Steve Hochstadt: One obvious conclusion is that high, even very high tax rates on the wealthiest taxpayers do not impede economic growth.
Robert Reich: All flat-tax proposals benefit the rich more than the poor for one simple reason: Today’s tax code is still at least moderately progressive. The rich usually pay a higher percent of their incomes in income taxes than do the poor. A flat tax would eliminate that slight progressivity.
Robert Reich: Simple fairness requires three things: More tax brackets at the top, higher rates in each bracket, and the treatment of all sources of income (capital gains included) exactly the same.
Robert Reich: Forty years ago, wealthy Americans financed the U.S. government mainly through their tax payments. Today wealthy Americans finance the government mainly by lending it money.
Ann Robertson and Bill Leumer: The only alternative available to working people that offers real prospects for success are mass mobilizations in the streets and strikes – the kind of militant struggles that scored so many gains in the 1930s.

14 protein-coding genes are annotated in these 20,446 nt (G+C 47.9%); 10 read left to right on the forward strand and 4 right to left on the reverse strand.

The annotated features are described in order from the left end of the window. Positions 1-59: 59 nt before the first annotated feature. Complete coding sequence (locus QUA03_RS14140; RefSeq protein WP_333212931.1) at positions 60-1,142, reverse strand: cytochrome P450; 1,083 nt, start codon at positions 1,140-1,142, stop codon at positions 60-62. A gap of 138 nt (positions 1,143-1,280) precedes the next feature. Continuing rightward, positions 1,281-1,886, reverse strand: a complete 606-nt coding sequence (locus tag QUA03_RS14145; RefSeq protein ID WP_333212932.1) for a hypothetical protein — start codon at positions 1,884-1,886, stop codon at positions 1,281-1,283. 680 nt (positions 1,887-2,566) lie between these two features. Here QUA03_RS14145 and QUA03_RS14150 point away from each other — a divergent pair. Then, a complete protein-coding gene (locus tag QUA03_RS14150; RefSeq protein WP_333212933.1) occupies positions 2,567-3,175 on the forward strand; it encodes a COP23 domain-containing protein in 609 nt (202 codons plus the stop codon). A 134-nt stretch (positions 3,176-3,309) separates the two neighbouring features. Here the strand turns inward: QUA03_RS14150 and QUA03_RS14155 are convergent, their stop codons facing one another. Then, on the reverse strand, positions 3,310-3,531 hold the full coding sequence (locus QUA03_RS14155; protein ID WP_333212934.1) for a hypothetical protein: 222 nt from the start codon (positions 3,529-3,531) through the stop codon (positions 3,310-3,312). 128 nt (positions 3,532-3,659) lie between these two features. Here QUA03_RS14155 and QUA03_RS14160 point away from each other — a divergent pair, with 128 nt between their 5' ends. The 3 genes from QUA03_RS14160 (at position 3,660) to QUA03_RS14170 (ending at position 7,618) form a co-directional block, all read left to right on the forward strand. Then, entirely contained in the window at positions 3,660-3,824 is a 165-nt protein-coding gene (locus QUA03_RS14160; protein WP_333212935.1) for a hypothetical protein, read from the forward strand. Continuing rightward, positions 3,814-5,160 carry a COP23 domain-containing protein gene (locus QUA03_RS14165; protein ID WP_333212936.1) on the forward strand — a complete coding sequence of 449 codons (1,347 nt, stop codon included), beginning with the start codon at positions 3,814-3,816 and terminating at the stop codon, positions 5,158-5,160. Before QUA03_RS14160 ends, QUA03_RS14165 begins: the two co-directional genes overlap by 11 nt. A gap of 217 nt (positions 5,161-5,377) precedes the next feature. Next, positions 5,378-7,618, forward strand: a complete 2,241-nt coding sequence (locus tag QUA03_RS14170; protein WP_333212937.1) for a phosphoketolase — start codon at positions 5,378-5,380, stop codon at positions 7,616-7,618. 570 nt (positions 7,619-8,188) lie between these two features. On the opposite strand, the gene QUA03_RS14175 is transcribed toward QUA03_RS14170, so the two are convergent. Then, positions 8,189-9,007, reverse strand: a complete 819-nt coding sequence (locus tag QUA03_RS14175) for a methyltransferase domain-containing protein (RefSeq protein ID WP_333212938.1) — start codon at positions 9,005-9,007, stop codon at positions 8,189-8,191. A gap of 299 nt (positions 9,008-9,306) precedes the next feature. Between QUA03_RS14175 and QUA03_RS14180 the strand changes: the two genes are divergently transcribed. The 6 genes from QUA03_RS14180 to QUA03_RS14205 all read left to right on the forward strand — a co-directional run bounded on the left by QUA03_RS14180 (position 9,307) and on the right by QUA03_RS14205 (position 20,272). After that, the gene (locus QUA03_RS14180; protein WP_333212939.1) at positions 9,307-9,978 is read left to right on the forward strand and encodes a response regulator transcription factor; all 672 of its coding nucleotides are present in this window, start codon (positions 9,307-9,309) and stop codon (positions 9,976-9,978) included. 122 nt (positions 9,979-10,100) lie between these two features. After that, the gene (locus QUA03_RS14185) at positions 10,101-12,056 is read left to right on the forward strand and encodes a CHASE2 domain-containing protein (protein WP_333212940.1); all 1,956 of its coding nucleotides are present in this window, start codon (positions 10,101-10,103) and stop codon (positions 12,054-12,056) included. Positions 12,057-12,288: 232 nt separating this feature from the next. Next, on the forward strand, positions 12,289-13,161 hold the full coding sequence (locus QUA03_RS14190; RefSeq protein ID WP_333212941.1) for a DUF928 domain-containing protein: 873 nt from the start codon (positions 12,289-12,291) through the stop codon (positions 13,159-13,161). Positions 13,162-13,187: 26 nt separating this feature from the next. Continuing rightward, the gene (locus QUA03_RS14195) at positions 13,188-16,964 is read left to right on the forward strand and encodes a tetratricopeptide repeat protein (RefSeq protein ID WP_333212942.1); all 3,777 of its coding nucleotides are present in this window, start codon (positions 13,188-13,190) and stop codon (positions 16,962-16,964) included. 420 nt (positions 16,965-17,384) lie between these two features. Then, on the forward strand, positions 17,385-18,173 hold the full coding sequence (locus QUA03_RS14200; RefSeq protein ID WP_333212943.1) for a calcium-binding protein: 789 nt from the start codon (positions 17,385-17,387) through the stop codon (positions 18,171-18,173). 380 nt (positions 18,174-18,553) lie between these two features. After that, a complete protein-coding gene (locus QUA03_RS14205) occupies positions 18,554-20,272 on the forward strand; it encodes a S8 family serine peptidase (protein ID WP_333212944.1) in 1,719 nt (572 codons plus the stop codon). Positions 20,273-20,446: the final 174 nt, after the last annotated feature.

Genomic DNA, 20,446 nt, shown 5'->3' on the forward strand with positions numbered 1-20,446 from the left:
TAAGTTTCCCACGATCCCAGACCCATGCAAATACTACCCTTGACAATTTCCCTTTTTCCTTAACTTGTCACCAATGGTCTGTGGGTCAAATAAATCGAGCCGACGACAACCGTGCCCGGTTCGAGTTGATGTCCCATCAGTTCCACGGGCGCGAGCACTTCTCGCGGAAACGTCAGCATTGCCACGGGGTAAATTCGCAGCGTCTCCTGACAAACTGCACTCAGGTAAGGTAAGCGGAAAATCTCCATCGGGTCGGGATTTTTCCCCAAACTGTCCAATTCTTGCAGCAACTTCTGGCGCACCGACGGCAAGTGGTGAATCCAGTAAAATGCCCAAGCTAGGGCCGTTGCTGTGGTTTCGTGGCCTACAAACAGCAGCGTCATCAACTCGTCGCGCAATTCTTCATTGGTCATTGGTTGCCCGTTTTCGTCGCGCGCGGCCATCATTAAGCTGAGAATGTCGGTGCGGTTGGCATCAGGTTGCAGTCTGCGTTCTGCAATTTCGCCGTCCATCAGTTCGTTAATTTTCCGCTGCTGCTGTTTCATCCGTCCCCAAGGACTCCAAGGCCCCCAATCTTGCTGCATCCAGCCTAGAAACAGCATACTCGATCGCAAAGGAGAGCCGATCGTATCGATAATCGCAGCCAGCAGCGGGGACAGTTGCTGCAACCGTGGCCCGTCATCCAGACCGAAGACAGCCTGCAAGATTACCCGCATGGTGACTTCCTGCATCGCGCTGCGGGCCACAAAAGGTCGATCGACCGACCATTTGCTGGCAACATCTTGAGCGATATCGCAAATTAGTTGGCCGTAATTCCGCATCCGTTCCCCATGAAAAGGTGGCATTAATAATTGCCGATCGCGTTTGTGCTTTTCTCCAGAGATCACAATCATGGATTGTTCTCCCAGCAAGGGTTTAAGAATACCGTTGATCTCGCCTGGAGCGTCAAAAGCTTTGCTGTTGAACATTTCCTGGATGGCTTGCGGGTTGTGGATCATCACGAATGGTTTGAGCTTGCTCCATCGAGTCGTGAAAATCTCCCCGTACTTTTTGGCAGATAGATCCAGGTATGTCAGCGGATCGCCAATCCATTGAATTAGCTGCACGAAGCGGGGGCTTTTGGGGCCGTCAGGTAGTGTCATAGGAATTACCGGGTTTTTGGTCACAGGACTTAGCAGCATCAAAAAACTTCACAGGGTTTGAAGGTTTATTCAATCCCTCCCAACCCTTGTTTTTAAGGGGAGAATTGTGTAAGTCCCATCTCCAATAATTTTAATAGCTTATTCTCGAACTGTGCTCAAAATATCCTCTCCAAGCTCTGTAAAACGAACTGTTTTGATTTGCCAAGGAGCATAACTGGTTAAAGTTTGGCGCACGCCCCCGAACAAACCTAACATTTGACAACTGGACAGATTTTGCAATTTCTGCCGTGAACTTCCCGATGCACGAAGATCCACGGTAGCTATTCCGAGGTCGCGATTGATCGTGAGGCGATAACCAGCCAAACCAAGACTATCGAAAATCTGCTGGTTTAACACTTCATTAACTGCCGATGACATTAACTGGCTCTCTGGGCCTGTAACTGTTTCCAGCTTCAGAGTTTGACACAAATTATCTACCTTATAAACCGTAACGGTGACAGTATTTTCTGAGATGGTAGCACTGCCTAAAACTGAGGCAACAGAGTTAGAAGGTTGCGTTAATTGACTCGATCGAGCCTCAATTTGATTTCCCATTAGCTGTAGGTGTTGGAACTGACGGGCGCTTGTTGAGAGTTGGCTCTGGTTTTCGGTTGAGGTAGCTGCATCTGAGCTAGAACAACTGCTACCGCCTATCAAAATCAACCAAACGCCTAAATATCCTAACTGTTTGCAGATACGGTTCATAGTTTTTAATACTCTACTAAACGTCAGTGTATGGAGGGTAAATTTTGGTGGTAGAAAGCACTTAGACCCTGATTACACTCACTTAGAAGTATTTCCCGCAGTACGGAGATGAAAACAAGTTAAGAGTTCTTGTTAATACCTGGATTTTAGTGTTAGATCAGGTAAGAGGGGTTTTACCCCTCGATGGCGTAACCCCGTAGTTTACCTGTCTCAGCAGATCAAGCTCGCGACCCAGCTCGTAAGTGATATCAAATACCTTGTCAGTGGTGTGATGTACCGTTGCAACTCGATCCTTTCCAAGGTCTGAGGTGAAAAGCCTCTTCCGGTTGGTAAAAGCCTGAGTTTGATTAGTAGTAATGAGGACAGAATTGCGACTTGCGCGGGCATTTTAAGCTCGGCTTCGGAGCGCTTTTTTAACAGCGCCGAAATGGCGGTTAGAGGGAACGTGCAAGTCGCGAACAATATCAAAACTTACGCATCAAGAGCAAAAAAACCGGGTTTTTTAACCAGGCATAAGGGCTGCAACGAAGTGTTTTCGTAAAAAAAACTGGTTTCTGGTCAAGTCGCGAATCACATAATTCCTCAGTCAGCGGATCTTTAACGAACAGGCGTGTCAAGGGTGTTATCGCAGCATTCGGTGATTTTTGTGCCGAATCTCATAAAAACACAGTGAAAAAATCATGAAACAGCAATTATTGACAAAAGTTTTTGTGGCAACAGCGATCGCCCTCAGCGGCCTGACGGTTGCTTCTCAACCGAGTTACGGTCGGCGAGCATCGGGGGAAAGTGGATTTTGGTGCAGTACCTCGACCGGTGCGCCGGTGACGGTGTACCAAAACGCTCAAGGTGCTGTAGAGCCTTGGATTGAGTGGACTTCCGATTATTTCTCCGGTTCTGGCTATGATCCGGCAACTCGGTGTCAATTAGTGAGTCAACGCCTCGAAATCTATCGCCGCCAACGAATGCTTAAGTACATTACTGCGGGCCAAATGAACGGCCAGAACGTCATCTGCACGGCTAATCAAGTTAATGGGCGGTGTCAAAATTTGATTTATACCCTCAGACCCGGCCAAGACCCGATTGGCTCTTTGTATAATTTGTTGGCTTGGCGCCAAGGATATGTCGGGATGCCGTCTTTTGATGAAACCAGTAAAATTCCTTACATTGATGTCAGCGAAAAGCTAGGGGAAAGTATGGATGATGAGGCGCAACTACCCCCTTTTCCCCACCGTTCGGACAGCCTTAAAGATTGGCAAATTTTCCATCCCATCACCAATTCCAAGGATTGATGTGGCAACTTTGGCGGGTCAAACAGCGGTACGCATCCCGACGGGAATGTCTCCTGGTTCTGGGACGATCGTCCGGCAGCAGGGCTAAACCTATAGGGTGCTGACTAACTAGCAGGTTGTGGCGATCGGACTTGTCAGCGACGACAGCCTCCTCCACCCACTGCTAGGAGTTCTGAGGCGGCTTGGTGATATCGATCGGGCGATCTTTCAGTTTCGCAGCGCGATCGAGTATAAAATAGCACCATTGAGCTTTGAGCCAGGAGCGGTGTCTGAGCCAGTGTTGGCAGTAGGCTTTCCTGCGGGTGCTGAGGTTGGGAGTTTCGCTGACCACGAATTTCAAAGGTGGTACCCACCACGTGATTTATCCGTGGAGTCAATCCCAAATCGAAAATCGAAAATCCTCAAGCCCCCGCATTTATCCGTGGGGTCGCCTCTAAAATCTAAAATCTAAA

Tom Degan: The debt that the United States has incurred in the last ten years is now at a level where it’s probably insurmountable. The only solution (and that’s assuming there is a viable solution) will involve taxes – decades of serious taxation.
In a shocking display of yellow journalism that would make William Randolph Hearst blush, the San Francisco Chronicle and Los Angeles Times both slapped on their front pages last Thursday a complete non-story in California tax law.